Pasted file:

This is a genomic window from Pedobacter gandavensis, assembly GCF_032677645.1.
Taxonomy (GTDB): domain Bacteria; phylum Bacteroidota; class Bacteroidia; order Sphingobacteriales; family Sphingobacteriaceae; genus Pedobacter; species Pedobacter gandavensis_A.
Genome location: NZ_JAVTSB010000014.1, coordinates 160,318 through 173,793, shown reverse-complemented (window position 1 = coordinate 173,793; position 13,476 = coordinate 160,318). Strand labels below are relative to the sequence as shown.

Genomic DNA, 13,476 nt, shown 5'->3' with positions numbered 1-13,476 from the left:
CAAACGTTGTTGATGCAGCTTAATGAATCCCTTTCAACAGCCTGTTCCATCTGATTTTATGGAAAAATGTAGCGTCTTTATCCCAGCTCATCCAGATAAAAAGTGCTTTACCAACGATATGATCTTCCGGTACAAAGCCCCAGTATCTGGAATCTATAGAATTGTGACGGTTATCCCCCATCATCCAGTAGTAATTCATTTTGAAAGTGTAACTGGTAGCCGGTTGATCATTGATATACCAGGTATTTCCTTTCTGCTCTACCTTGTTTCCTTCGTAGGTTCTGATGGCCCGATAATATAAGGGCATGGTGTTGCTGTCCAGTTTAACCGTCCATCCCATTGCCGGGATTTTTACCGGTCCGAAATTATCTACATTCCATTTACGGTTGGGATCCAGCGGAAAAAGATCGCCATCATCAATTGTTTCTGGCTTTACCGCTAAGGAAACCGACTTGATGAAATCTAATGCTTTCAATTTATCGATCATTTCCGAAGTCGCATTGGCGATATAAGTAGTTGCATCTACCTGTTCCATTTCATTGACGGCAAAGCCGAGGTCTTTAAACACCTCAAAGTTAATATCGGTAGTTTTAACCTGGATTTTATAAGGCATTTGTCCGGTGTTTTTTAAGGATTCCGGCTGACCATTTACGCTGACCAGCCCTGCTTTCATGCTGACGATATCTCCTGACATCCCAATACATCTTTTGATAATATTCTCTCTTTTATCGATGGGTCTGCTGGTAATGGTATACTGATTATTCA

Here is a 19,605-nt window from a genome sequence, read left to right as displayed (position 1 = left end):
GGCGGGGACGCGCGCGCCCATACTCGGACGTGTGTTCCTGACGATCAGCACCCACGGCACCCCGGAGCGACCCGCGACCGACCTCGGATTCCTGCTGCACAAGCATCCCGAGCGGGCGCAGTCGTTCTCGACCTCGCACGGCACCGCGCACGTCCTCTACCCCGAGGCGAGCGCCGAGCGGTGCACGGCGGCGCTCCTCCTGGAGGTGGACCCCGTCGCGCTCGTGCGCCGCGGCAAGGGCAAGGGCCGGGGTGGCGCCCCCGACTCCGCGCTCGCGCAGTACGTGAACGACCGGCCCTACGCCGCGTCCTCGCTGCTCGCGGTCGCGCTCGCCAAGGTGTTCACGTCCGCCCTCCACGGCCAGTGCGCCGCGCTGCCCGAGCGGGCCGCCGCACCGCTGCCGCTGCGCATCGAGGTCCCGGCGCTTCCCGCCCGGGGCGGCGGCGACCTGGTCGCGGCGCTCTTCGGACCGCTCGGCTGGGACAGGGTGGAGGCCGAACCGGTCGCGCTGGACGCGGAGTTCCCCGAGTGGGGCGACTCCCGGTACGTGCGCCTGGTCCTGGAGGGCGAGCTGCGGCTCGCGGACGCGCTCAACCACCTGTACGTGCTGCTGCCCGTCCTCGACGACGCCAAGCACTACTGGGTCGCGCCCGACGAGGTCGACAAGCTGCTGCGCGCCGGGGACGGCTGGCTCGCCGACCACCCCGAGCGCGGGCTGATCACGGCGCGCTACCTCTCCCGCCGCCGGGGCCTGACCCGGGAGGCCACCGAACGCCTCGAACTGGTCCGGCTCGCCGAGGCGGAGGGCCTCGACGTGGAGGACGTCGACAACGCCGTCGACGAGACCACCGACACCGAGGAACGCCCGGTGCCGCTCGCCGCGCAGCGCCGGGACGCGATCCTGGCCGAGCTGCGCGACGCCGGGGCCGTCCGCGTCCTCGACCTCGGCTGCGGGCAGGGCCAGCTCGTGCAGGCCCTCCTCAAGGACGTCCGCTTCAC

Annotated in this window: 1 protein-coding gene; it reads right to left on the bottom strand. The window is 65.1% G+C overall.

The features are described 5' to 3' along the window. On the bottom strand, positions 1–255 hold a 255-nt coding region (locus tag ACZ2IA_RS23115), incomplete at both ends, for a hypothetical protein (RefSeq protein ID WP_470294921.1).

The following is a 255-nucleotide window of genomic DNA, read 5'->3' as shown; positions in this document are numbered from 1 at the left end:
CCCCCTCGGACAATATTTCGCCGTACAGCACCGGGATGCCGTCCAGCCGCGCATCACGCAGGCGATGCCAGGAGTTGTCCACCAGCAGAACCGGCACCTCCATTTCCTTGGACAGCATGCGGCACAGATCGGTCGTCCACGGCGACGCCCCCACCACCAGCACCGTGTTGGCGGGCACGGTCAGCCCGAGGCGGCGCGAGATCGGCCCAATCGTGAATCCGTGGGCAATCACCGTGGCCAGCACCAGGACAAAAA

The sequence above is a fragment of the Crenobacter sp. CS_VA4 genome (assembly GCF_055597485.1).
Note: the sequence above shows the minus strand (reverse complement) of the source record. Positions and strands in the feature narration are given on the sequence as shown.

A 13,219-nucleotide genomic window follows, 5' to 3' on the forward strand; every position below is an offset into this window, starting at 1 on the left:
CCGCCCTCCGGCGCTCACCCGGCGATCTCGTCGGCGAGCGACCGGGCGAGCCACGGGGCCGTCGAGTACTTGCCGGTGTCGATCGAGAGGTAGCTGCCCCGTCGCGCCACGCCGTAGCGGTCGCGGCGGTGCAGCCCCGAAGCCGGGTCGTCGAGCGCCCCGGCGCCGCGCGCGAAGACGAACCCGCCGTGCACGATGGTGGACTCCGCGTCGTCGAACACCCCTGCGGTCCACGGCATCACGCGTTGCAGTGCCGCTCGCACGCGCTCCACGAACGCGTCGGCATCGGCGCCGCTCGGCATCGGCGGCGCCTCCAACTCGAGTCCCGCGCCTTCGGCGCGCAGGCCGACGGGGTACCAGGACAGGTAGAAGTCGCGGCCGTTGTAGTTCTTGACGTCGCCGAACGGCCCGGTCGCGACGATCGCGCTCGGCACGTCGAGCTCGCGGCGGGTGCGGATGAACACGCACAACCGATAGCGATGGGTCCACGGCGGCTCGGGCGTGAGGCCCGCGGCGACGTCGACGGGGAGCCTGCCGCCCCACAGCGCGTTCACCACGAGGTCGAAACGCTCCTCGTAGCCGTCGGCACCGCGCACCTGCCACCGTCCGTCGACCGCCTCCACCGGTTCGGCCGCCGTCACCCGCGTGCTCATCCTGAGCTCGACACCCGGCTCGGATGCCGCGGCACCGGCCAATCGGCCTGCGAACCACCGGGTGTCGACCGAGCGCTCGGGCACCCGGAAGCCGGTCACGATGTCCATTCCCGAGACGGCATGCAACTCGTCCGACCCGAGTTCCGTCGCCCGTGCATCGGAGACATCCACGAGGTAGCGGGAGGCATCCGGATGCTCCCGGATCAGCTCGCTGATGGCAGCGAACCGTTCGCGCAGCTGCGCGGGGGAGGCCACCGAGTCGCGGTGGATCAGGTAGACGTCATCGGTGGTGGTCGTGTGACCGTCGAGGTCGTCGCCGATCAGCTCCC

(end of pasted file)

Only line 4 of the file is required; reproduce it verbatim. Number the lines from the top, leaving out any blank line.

Genomic DNA, 13,476 nt, shown 5'->3' with positions numbered 1-13,476 from the left: